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Does the big bang imply a finite universe

  1. Mar 23, 2005 #1
    One reason people believe in the big bang is that everything is receeding from everything else and if we run time backwards then everything is crunched together. Now the descriptions I've read usually refer to the early universe as a finite space filled with hot gas. My question is, if our current universe is the product of the inflation and then expansion of that early small space then how can it have expanded to the point of being infinite. Does this rule out the possibility of an infinite universe?

    One slightly related question concerns the CMB. We are bathed in this radiation that was emmited by the universe when it was very uniform and hot. As the universe cooled it presumably stopped radiating as a black body at some point. So will there be a time when all the CMB radiation has passed us by? I havent really thought about the boundry conditions that the CMB radiation would be subject to at the boundry of a finite universe, but if anybody could explain that would be nice. I know there are many models out there, but Im wondering if some are completely eliminated by these considerations.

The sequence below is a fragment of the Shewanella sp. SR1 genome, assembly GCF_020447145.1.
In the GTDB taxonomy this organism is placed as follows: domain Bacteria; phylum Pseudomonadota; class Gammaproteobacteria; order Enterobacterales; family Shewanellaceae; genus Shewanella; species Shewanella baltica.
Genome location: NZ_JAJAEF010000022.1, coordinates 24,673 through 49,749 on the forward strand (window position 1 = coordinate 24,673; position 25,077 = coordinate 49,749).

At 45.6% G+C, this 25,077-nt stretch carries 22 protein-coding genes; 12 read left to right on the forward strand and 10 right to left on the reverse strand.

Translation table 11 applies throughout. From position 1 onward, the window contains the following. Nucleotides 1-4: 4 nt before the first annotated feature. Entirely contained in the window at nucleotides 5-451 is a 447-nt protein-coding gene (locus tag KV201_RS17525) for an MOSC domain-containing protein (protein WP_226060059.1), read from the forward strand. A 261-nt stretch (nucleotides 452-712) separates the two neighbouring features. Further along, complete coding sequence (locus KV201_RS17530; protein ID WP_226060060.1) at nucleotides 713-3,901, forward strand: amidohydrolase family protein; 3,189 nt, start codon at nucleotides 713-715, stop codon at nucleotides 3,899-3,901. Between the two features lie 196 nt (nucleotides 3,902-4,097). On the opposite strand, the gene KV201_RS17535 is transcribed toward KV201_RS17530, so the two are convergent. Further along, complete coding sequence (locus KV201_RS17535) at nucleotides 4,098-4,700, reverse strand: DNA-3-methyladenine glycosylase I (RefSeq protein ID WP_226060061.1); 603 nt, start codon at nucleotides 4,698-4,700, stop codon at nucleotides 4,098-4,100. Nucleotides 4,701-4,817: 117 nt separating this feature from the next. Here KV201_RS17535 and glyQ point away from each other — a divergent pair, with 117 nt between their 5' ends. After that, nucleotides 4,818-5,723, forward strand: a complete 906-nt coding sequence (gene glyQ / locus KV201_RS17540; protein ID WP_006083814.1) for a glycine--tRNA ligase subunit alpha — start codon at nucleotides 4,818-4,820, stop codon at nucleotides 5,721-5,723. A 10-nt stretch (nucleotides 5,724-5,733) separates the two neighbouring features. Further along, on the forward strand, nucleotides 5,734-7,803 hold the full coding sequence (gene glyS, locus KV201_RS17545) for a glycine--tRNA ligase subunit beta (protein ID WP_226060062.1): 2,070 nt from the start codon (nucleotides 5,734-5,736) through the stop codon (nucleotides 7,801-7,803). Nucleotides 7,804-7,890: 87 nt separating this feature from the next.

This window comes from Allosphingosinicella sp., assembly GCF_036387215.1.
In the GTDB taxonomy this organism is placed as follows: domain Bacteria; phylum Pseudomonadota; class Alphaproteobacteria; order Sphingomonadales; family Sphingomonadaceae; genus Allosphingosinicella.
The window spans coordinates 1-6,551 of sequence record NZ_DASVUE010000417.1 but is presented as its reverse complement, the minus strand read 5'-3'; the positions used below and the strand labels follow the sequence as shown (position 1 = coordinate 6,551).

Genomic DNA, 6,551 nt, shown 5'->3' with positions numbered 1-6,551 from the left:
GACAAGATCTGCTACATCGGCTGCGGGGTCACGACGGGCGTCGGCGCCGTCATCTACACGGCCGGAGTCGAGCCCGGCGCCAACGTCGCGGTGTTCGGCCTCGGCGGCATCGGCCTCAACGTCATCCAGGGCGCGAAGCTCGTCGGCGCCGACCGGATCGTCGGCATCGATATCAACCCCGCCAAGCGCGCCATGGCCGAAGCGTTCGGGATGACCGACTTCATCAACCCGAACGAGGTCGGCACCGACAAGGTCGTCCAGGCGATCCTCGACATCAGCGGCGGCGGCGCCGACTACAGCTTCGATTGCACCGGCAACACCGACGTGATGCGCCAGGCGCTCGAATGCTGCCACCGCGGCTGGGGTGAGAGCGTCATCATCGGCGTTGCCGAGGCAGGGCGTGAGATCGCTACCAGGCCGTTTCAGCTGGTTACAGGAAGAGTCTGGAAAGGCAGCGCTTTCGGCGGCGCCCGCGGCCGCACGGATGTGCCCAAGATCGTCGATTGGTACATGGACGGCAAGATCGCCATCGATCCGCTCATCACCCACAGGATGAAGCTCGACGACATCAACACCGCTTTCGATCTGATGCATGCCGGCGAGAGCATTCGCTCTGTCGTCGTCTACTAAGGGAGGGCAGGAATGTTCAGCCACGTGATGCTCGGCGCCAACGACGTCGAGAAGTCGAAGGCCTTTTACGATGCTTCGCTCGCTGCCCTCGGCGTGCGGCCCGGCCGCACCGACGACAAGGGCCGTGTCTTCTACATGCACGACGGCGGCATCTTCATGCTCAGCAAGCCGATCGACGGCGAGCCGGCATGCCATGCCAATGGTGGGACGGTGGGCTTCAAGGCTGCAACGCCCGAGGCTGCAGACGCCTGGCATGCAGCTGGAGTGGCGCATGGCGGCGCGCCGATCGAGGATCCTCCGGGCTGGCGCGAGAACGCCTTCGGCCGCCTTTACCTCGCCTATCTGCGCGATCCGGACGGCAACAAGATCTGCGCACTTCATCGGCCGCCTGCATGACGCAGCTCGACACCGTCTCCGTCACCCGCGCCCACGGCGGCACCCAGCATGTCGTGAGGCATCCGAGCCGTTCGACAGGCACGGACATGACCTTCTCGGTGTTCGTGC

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  3. Mar 23, 2005 #2

    Chronos

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    The matter density of the universe was greater in the past than it is now, but that does not mean it was finite. The same goes for the temperature. The CMB will continue to cool, but never reach absolute zero.
     
  4. Mar 23, 2005 #3

    SpaceTiger

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    If the Big Bang, as we currently understand it, is correct, then the "universe" (using any definition of the term) must be finite. The observable universe is certainly finite.


    The CMB permeates all space, so it won't "pass us by", as you say, but it will become increasingly diffuse and cold. I suppose one can imagine strange topologies and cosmological parameters that would lead to it becoming anisotropic or inhomogeneous, but that's not quite the same as what you're saying.
     
  5. Mar 23, 2005 #4

    marcus

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    I tend to agree with Chronos on this point, and disagree with you SpaceTiger, but I am curious as to your reasoning.

    As I (at least) currently understand the Big Bang, it does not require the universe to be finite.

    I suspect that the universe MAY be finite. because the current estimate of Omega is just a hair bigger than one. and the error bounds are narrowing down.

    But it is still possible that Omega =1 exactly. this is not out of the range of observational error.

    And therefore I cannot rule out the possibility that the universe was spatially infinite at the moment it began to expand
     
  6. Mar 23, 2005 #5

    SpaceTiger

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    It may be spatially infinite, but my usual understanding of the term "infinite universe" implies an infinity of time as well. Big Bang cosmology assumes otherwise. It would be bounded on one end.
     
  7. Mar 23, 2005 #6
    follow up